How did you come across the MFA program at the University of Minnesota?
One fateful night, I was on Twitter and the poet Sarah Crossland appeared on my feed featuring an award she won from the Boston Review. I tweeted at her acknowledging that I really enjoyed her work, and to my surprise, she responded and continued the conversation. I told her I wrote poetry and that I was interested in pursuing it further. She directed me to join the MFA draft group on Facebook to learn more about the process of getting involved with poetry. I wasn’t prepared for the opportunities this simple piece of advice would bring me. The Facebook group consisted of many people from around the world who gathered to try to help each other apply to MFA programs. Through this group, I met an amazing friend, who was about to start her MFA at Purdue, and she helped me with my writing samples as well as a suitable order of poems for my application.
While choosing which schools to apply for, I kept two priorities in mind: I wanted a fully funded MFA program and I wanted to work with a person of color. Minnesota fulfilled both these priorities and, thus, it was my first choice. I was thrilled to find Ray Gonzalez as a member of faculty. He is an iconic poet within the Latinx community, and also my MFA thesis advisor. I've taken most of my classes in the program with him. It’s almost surreal to be working alongside him because I used to teach one of his poems to my students in Miami.
Did you always intend to write this particular book? How did your project change over time?
I knew I wanted to write a book of poems that looked at my heritage and looked at my immigrant experiences. I wanted to make the most of three fully funded years of this program, so I decided to get started on my dream book—a book that would create an impact for today’s readers. For now, the book is named Catracho; this is a slang word for Hondurans given by Central Americans, and has developed different socio-political connotations over time and history. I want this book to break down and dis-configure history.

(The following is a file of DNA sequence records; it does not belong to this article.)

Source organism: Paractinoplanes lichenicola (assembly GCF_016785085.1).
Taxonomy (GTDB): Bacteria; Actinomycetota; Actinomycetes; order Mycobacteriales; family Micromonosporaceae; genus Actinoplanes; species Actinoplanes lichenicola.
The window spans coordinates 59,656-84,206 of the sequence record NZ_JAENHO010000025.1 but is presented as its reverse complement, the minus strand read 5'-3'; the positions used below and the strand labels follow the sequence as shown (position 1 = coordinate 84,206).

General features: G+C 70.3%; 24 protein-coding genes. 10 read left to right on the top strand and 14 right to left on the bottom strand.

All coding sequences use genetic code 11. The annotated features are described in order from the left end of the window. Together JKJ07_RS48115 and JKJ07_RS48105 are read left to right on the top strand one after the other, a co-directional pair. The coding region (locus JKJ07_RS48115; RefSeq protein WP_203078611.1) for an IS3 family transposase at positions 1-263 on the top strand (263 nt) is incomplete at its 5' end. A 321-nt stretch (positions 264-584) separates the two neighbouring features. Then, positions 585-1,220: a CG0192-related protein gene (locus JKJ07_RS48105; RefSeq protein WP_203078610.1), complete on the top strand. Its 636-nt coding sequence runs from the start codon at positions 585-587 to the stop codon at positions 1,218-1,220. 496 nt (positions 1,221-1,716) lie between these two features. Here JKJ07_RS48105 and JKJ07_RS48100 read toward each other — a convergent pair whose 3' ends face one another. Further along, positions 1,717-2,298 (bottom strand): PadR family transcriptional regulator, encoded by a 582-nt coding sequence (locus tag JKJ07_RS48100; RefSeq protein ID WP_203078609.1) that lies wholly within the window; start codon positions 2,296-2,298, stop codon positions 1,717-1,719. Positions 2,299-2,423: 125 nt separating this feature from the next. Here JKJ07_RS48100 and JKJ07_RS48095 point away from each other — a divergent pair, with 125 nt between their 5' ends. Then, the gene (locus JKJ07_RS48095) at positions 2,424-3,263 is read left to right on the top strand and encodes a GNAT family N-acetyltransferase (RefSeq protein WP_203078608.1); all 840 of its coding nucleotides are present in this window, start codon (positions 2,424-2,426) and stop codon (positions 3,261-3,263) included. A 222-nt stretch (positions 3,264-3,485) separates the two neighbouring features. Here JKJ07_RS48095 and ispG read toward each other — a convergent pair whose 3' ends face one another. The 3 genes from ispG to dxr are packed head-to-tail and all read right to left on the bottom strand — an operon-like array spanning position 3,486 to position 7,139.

Originally, the book was going to include three sections. I wanted these three sections to each represent one of the facts preventing me from returning back to my homeland: 1) because I was undocumented; 2) because of the destruction caused by Hurricane Mitch; and 3) because of my identity as a queer adult, that provoked violent and unwelcoming attitudes towards me. These ideas are still in the manuscript, but I now have five sections. In the past year, I made a thread of unfinished poems called “Queerodactyl” which plays on the cliché of dinosaur depictions and the violence that has been shown towards queer people. The poems are about extinction and hate crimes. I also question the space of a club and ask whether it can be considered as a sanctuary for people to express their true selves, or a space of violence, as we saw with the recent events of the Orlando shooting.